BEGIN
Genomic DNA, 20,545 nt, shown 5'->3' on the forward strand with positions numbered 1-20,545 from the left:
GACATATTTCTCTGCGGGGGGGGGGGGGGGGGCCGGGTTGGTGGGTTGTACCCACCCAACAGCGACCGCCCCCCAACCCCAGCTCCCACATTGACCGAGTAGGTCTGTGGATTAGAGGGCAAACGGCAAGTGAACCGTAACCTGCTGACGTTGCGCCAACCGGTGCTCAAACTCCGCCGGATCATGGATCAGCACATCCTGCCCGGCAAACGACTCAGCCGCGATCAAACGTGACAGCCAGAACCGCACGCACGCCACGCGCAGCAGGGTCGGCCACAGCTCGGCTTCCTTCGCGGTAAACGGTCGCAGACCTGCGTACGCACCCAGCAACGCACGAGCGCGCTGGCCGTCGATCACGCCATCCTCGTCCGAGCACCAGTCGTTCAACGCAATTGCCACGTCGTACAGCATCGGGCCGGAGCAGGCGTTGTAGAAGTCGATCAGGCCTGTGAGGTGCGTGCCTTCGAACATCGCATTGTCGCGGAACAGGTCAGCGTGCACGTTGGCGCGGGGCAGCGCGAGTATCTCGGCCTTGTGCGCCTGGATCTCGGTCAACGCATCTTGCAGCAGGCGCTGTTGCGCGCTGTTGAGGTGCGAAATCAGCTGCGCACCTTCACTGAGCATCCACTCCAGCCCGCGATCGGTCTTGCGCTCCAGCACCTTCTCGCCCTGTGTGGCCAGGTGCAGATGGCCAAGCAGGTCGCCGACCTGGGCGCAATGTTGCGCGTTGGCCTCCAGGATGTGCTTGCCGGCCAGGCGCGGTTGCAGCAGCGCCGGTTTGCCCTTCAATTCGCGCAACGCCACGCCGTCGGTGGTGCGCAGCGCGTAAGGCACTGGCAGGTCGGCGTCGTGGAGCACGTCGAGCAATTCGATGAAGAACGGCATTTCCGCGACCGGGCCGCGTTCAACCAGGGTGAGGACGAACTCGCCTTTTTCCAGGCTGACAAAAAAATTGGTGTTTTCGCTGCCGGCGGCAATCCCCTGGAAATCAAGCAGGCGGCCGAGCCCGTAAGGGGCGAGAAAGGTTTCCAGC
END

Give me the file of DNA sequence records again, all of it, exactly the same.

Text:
Genomic DNA, 20,545 nt, shown 5'->3' on the forward strand with positions numbered 1-20,545 from the left:
GACATATTTCTCTGCGGGGGGGGGGGGGGGGGCCGGGTTGGTGGGTTGTACCCACCCAACAGCGACCGCCCCCCAACCCCAGCTCCCACATTGACCGAGTAGGTCTGTGGATTAGAGGGCAAACGGCAAGTGAACCGTAACCTGCTGACGTTGCGCCAACCGGTGCTCAAACTCCGCCGGATCATGGATCAGCACATCCTGCCCGGCAAACGACTCAGCCGCGATCAAACGTGACAGCCAGAACCGCACGCACGCCACGCGCAGCAGGGTCGGCCACAGCTCGGCTTCCTTCGCGGTAAACGGTCGCAGACCTGCGTACGCACCCAGCAACGCACGAGCGCGCTGGCCGTCGATCACGCCATCCTCGTCCGAGCACCAGTCGTTCAACGCAATTGCCACGTCGTACAGCATCGGGCCGGAGCAGGCGTTGTAGAAGTCGATCAGGCCTGTGAGGTGCGTGCCTTCGAACATCGCATTGTCGCGGAACAGGTCAGCGTGCACGTTGGCGCGGGGCAGCGCGAGTATCTCGGCCTTGTGCGCCTGGATCTCGGTCAACGCATCTTGCAGCAGGCGCTGTTGCGCGCTGTTGAGGTGCGAAATCAGCTGCGCACCTTCACTGAGCATCCACTCCAGCCCGCGATCGGTCTTGCGCTCCAGCACCTTCTCGCCCTGTGTGGCCAGGTGCAGATGGCCAAGCAGGTCGCCGACCTGGGCGCAATGTTGCGCGTTGGCCTCCAGGATGTGCTTGCCGGCCAGGCGCGGTTGCAGCAGCGCCGGTTTGCCCTTCAATTCGCGCAACGCCACGCCGTCGGTGGTGCGCAGCGCGTAAGGCACTGGCAGGTCGGCGTCGTGGAGCACGTCGAGCAATTCGATGAAGAACGGCATTTCCGCGACCGGGCCGCGTTCAACCAGGGTGAGGACGAACTCGCCTTTTTCCAGGCTGACAAAAAAATTGGTGTTTTCGCTGCCGGCGGCAATCCCCTGGAAATCAAGCAGGCGGCCGAGCCCGTAAGGGGCGAGAAAGGTTTCCAGC